With the iPhone 8 rumor tsunami showing no signs of a slowdown anytime soon, as the Touch ID debate continues and the treasure trove of HomePod firmware information remains unexplored in its entirety, it’s easy to lose perspective of Apple’s long-term AR vision.
The next “paradigm shift” for the world’s top tech industry trendsetter has already begun, albeit timidly, with the introduction of ARKit for iOS developers. Various apps and iOS 11 services will be able to go “beyond the screen”, interacting “with the real world in entirely new ways” on multiple compatible iPhones and iPads.
Of course, the super-advanced OLED iPhone 8 should get the most out of Apple’s theoretical augmented reality expertise, thanks to a pair of front and rear-facing 3D sensors and possibly other unique new tricks enabled through a combination of hardware and software enhancements.
Sometime down the line, it’s no big secret that Apple intends to take AR technology to the next level, cooking up for more than a little while now a mysterious pair of smart glasses. What insiders haven’t been able to settle on was whether a super-high-tech HoloLens rival is coming or something humbler and cheaper, in the same vein as Snap’s Spectacles.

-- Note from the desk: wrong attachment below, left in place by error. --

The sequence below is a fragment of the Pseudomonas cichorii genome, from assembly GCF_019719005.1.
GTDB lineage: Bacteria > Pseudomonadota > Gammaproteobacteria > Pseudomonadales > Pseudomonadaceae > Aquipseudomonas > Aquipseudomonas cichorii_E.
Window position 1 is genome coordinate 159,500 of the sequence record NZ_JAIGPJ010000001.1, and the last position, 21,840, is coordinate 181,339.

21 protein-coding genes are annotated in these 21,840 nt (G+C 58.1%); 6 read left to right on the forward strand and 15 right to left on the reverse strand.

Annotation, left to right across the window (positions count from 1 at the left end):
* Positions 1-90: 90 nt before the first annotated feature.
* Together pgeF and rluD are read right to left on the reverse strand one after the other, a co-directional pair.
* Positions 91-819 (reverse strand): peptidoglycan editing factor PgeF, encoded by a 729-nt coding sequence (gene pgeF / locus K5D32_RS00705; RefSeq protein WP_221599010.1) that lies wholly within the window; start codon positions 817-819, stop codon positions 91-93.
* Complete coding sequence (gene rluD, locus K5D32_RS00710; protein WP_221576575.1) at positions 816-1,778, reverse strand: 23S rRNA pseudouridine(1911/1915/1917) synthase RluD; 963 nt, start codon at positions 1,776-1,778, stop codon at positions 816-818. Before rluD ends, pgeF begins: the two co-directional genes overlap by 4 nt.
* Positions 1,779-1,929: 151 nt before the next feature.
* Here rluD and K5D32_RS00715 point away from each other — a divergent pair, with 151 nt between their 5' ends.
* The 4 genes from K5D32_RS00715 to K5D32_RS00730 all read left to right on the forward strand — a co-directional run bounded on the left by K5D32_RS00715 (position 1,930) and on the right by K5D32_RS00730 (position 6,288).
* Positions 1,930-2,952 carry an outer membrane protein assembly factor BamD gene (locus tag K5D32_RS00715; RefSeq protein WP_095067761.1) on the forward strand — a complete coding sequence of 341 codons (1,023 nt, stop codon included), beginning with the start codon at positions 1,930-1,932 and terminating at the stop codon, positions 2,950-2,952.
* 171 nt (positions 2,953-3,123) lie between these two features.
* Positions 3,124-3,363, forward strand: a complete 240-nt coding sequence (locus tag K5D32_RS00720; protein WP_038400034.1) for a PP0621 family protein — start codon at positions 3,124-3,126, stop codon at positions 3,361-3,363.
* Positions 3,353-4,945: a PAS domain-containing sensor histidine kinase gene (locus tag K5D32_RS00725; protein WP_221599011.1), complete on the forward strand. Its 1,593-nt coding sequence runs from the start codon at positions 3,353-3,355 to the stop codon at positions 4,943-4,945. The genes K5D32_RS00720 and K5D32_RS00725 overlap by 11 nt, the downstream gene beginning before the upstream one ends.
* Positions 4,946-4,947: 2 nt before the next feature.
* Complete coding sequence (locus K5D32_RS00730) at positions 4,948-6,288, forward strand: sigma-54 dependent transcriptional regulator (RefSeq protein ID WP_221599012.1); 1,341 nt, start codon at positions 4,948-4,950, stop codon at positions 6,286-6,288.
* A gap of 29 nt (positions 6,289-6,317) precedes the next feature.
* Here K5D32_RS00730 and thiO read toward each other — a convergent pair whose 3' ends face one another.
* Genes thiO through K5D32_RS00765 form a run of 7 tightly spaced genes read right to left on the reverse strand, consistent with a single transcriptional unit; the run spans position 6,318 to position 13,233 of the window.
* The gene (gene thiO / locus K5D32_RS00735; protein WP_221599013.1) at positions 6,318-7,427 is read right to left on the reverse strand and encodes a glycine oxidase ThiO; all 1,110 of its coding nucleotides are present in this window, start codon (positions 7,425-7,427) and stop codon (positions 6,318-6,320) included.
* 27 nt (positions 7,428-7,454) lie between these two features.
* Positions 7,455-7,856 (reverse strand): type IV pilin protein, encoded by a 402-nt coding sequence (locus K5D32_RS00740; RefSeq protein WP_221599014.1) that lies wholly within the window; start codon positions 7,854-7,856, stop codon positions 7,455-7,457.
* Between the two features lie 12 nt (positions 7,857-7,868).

It seems that’s still a predicament dividing executives and engineers, as “several different kinds of prototypes” are “being experimented with” as we speak, according to “people close to the company” cited in a new Financial Times report.
The balance might be tipping in favor of a product with “3D cameras but no screens, leaving the iPhone as the hub and main display”, which sounds like the more cautious, budget-focused approach. But since when is that Apple’s preferred modus operandi? Would you be disappointed if you had several more months, maybe a year, to wait before an iPhone-tethered AR headset with limited functionality came to light?